Drive Type: Automatic
Model: Model A
Southwest Iowa, United States
Racer and Top Gear USA host Tanner Foust has partnered up with Cobb Tuning to create a special-edition Ford Focus ST. The limited-edition hatches will come packing a reflashed ECU, special intercooler, tweaked intake and freer-flowing exhaust for up to 20 percent more power than the stock creation. Cobb says that the changes should push the final dyno figure to above 300 horsepower. Buyers can also expect to find special carbon fiber aerodynamic bits on board along with a new grille, graphics and wheels. Cobb hasn't released pricing on this Tanner Foust Edition Ford Focus ST as of yet, but you can bet the whole kit won't be cheap.
Fortunately, the company will sell you bits and pieces from the overall package for your Ford, and word has it engineers are also whipping up a Foust Fiesta ST. Look for Cobb's Focus ST website to go live next month, complete with accurate specs and pricing. Until then, enjoy clicking through the gallery here. You can also check out the full press release below.
One Step at a Time
Nearly every flavor of exotic driveline has been shoved into the ubiquitous Ford at some point or another.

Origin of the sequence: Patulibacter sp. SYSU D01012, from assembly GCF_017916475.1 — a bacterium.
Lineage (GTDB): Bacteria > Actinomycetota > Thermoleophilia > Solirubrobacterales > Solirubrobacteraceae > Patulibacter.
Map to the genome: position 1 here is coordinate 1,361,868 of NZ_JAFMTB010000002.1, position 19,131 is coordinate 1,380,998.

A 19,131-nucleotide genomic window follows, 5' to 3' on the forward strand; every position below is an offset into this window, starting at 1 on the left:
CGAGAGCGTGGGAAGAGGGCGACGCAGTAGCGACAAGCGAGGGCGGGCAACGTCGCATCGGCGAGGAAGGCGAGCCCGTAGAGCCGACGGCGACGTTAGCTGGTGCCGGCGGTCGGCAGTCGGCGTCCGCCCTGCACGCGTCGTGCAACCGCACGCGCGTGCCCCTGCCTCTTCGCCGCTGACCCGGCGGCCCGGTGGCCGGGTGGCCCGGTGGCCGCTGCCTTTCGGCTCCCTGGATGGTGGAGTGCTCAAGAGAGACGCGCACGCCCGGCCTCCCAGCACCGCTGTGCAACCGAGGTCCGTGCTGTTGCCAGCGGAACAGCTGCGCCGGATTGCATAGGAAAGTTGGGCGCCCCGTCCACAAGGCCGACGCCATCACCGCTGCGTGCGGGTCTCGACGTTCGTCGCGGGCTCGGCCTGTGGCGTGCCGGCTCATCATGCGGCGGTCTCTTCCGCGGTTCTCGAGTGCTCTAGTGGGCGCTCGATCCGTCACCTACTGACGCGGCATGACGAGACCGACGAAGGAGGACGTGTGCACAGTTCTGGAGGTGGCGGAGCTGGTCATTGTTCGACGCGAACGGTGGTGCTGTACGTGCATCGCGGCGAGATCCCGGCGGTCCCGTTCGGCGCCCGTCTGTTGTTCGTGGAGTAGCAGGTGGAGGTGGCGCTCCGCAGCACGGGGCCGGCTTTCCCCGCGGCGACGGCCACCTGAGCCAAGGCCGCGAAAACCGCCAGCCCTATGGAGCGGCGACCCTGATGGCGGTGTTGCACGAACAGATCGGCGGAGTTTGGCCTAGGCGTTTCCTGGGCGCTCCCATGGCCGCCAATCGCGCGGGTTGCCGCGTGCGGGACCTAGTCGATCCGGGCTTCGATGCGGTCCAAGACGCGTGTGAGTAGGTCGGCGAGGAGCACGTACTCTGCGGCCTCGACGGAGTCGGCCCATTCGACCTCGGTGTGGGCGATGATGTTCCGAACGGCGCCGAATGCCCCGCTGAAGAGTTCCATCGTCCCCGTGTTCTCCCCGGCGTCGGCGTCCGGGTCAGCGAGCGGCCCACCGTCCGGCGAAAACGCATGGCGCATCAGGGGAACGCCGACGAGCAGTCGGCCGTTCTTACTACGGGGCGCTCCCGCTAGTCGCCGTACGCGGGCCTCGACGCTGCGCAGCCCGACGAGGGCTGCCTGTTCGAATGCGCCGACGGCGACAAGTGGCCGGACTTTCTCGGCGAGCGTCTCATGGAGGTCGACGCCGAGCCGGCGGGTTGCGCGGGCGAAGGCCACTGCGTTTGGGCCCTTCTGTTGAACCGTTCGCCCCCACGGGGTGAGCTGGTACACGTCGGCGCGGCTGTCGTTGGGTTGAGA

Chuck Schwynoch had been patiently listening to my ramblings on the other end of the phone for a solid half hour. I'm not too big of a man to know when to ask for help, and at this point, I desperately needed some assistance. The truth is, working on a machine like a Fox Body Mustang is as easy as breathing thanks to the wealth of information available on the web. Nearly every flavor of exotic driveline has been shoved into the ubiquitous Ford at some point or another, and odds are the sorry souls behind those builds shared the highs and lows of their torment with the internet community.
We all remember the financial crisis that began several years back. At its core was a splurge of subprime lending for housing loans. The housing bubble burst, triggering a collapse of the mortgage-backed securities market. Apparently, those types of loans still exist in the automotive industry, and the market share for these types of "nonprime, subprime, and deep subprime," loans has grown 13.6 percent compared to the third quarter a year ago.
According to an Automotive News report, high-risk lending expanded to 24.8 percent of total loans in Q3, up from 21.9 percent for this time last year. As this level increased, average credit scores of borrowers dropped to 755, down from 763 a year ago. In that time, the average financing amount increased $90 per vehicle, to $25,963.
At 818, Volvo maintains the highest per-owner credit score, while Mitsubishi has the lowest, at 694. The highest rate of borrowers was at Toyota, with 14 percent of the market, followed by Ford with 13.1 percent and Chevrolet at 11.1.